We're going to call this one an intermediate trip, mainly because of the unstructured nature of it, and because I'm pretty sure people who sign up for this will also sign up for the weekend hikes.
I'm heading up to do some fishing prior to the weekend beginner trip and thought it may be nice to have some company. My itinerary is pretty stationary, I'm going to spend as much time at the lakeside as I can. Attendees on this trip can either fish with me, or do some hiking of their own choosing. I've only reserved 1 site for both nights, but if there is demand I may be able to add the paired site at each nights location.
Wed 11am -
Meet at the Sylvania A-frame entrance center to watch a mandatory video on protecting the wilderness and get our permits. We'll move cars to the end point and hike about 2 miles into our Wed. campsite (Porcupine 2) on the northwest side of Crooked lake.
Depending on the fishing, I may stay at the Porcupine site through the morning or head to the next site right away. Its about a 4 mile hike to our site (Badger 2) on the southwest side of Crooked Lake. From here we'll have access to good fishing on Crooked, Clark, and Loon lakes. It's about a quarter mile walk between lakes.
This is also a junction between trails, so if you are inclined you could hike-- a 12(ish) mile round trip to the southeast end of the park, an 8(ish) mile loop around Clark lake, or a 4(ish) mile walk to Whitefish Lake are all options.
We'll have a phenomenal beach on Clark to swim at as well.
We'll pack up and do some more fishing or hiking. Its about a 4 mile hike out to the cars. I need to be back to the A-Frame by 4:30 to meet the weekend hikers.
Your $18 fee includes:
• 2 nights' meetup fees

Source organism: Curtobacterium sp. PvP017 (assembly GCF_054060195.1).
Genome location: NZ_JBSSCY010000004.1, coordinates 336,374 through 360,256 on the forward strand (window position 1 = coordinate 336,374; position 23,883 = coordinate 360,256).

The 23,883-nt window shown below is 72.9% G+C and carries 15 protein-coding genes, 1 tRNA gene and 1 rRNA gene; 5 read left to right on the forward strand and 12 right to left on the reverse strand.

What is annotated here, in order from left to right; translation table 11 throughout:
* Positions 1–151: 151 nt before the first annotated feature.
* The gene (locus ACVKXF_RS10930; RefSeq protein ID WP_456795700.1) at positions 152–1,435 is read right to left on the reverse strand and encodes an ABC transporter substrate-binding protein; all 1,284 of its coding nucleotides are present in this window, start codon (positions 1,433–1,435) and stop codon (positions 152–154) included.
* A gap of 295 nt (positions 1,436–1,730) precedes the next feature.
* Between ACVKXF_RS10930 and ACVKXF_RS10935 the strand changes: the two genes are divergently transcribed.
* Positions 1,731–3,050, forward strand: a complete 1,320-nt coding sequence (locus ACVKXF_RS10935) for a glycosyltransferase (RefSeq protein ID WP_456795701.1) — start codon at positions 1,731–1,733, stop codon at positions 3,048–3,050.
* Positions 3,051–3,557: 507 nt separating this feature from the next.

• camping fees for both nights
What is not included in the fee: fishing license, personal equipment, food, water, and a $4 per car per night (or $20 season pass) fee.
If you are fishing you'll need to get a Michigan license, which can be done online before you leave home. Be sure to read the regulations for fishing at Sylvania. All bass are catch and release and all hooks must be de-barbed.
Sylvania Wilderness has special rules governing use of certain equipment. I expect group members to follow these rules in the back country. These include:
Backpacking groups are limited to 10 people in the wilderness and 6 people per site. This is a wilderness and leave no trace area. You will need a way to hang your food or bear canister as well as bug spray and/or headnet.
Cans & Bottles-Non-burnable and disposable food and beverage containers including cans, bottles, and Styrofoam are not allowed. Permitted Containers include containers of fuel, insect repellent, medicines, personal toiletries and reusable plastic containers.
Wheeled Vehicles-Bicycles or mechanical portaging wheels are not allowed in the Wilderness. Wheeled chairs are permitted.
Dogs-Are allowed on a six foot leash in both the Wilderness and Recreation area. Dogs may only be off leash during sanctioned State of Michigan hunting seasons. They may not be left unattended and are not permitted in the Clark Lake Beach and Swimming area.
Also of note are the Perseid Meteors. Wed. night should be an OK night for the showers, though the moon will be bigger than the past few years out and we'll be a day past peak, so the show may be dimmed. Earthsky.org describes this years show thusly:
The Perseid meteor shower is perhaps the most beloved meteor shower of the year for the Northern Hemisphere, though it’ll have to contend with a bright waning gibbous moon this year. The shower builds gradually to a peak, often produces 50 to 100 meteors per hour in a dark sky at the peak, and, for us in the Northern Hemisphere, this shower comes when the weather is warm. The Perseids tend to strengthen in number as late night deepens into midnight, and typically produce the most meteors in the wee hours before dawn. They radiate from a point in the constellation Perseus the Hero, but, as with all meteor shower radiant points, you don’t need to know Perseus to watch the shower; instead, the meteors appear in all parts of the sky. They are typically fast and bright meteors. They frequently leave persistent trains. Every year, you can look for the Perseids around August 10-13. They combine with the Delta Aquarid shower (above) to produce the year’s most dazzling display of shooting stars. In 2014, the Perseid meteors will streak across the short summer nights – August 10-13 – from late night until dawn, with major interference from the waning gibbous moon. Give it a try anyway, as some bright Perseids will probably be able to overcome the moon-drenched skies. Best mornings to look: August 11, 12 and 13.